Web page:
The second year 9-10 Privacy and Security curriculum description focuses on teaching students about the Australian Privacy Principles and what they include. It also teaches them how to apply these principles to critically analyse the digital footprint of an existing solution to a problem.
What Are The Ultimate Outcomes For Years 9-10 Students Using The V9 Digital Technologies Curriculum?
Because of the complex teachings within V9 of the Digital Technologies Curriculum for years 9 and 10 students, there are multiple outcomes that students must achieve by the end of year 10, such as:
- Creating and editing intelligent and innovative solutions to digital problems. They also need to critically analyse problems and existing solutions against stakeholder user stories.
- Obtaining, interpreting a modelling complex data using spreadsheets and representing data as content, presentations and more.
- Creating and validating complex algorithms and implementing them with object-oriented programming languages.
- Explaining how a digital system manages, controls and secures data; also learning about model cyber security threats.
- Using the features of an advanced digital tool to create completely interactive content, collaborate with others on it and manage it.
- Managing digital footprints with privacy principles.
What Are The Main Differences For Years 9-10 Students Between V9 and V8.4?
Along with the content itself in version 9 of the years 9-10 Digital Technologies curriculum being very different to version 8.4, many other changes improve the quality of the curriculum for students.
Here are the most significant changes to the Digital Technologies Curriculum V9 for years 9-10 students.
- The curriculum content descriptions are more concise and easier to understand for years 9-10 students. In the old version (8.4) of the curriculum, the descriptions were too long and overcomplicated; the central teachings in them are often confusing, and it was unclear what they could teach students. The new version doesn’t have this issue because it makes the descriptions more concise.
- Years 9-10 students won’t have to worry about duplicated teaching content in the curriculum; duplicated content in version 8.4 meant that students were more likely to read the information they already learned in another subject. In version 9, there is no duplicate content, so the curriculum teachings remain new and exciting for students.
- The curriculum achievements link closely to the content descriptions for years 9-10. In the old curriculum version, the achievements section was vague and didn’t clearly link to the content descriptions, making it feel more redundant. In contrast, the achievements in the new version are more concise and connect directly with the descriptions (they often use similar or the exact wording).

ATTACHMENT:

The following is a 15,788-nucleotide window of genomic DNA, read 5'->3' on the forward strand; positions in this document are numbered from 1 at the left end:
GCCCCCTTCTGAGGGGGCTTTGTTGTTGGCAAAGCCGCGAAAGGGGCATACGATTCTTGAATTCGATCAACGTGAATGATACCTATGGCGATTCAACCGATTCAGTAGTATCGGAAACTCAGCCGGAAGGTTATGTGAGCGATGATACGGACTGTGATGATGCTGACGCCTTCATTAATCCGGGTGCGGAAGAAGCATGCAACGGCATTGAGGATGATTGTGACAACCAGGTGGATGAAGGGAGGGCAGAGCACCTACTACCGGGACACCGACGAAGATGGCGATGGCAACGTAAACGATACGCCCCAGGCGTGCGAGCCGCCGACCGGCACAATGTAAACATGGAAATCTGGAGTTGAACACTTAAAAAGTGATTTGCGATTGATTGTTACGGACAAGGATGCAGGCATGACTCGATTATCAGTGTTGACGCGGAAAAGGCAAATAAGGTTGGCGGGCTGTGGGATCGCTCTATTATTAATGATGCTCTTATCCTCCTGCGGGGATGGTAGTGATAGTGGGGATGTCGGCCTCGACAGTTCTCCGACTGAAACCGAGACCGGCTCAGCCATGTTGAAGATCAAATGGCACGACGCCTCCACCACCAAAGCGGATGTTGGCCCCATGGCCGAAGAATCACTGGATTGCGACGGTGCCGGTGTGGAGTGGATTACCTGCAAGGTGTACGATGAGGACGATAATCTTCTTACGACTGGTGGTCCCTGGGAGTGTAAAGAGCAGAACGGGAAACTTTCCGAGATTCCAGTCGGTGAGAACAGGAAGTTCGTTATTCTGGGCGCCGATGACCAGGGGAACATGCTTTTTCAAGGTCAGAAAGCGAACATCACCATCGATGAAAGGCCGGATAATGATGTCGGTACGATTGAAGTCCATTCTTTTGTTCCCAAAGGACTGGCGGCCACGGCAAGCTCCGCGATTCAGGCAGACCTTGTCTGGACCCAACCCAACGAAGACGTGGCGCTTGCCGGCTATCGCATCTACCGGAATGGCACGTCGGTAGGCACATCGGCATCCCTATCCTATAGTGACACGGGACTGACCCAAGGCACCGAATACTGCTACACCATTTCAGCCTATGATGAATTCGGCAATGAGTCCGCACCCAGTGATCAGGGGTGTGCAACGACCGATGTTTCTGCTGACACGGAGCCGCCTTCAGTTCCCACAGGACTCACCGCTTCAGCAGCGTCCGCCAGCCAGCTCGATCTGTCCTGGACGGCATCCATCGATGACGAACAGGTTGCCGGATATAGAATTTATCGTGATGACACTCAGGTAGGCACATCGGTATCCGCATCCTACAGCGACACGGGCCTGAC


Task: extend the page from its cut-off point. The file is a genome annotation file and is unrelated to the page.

- The Curriculum sub-strand descriptions and objectives will provide a more cohesive experience for years 9-10 students. In version 8.4, the sub-strand content descriptions felt more like individual segments rather than a complete curriculum. Version 9 changes this by making clear links between the strands, which makes them feel more cohesive.
Where Can You Find Years 9-10 Version 9 Digital Technologies Teaching Content?
First off – don’t panic. Most of the teaching resources you gathered for Version 8.4 will still be good for Version 9. However, with the release of this new version, now is a great time to reevaluate and see if there are more resources out there.
Zenva Schools is a fantastic option to consider during this endeavor as the content is perfectly matched to Australian Curriculum standards.
Content-wise, Zenva Schools offers full, online courses on subjects related to STEAM, data analysis, coding, digital literacy, and even game development. The courses themselves come feature-packed, consisting of video lessons from industry experts, text-based lesson summaries, pre-made quizzes & interactive activities, and full access to any project source code.
The courses are also made so teachers can use them for their own professional development and improve their knowledge of digital technologies subjects.
As mentioned, Zenva Schools is also matched to curriculum standards. As part of the platform’s offerings, teachers receive access to pre-mapped lesson plans that includes mapping to both Version 8.4 and Version 9 of the Digital Technologies Curriculum.
It’s also worth mentioning Zenva Schools offers other great tools. This includes classroom management features to assign courses and organize students, and analytics to help you track student progress.
Overall, the platform has everything you could need for teaching Digital Technologies and can save you a ton of time!
Conclusion: What Does The Australian Curriculum Review Mean For Years 9-10 Digital Technologies Students And Teachers?
Version 9 of the Digital Technologies Curriculum promises to be a vast improvement for both teachers and students alike.
The curriculum aims to be more transparent and clear about what students should be learning. As such, for the critical years of 9 and 10, you can better achieve the aims of getting students prepped for their future careers (which are just over the horizon).
With platforms like Zenva Schools already prepping for Version 9, you can also relax – as teaching resources are already available for this transition and will make sure you’re ready for these new standards.
We hope this information helps you with Version 9, but be sure to follow up with the main Version 9 website to learn a lot more!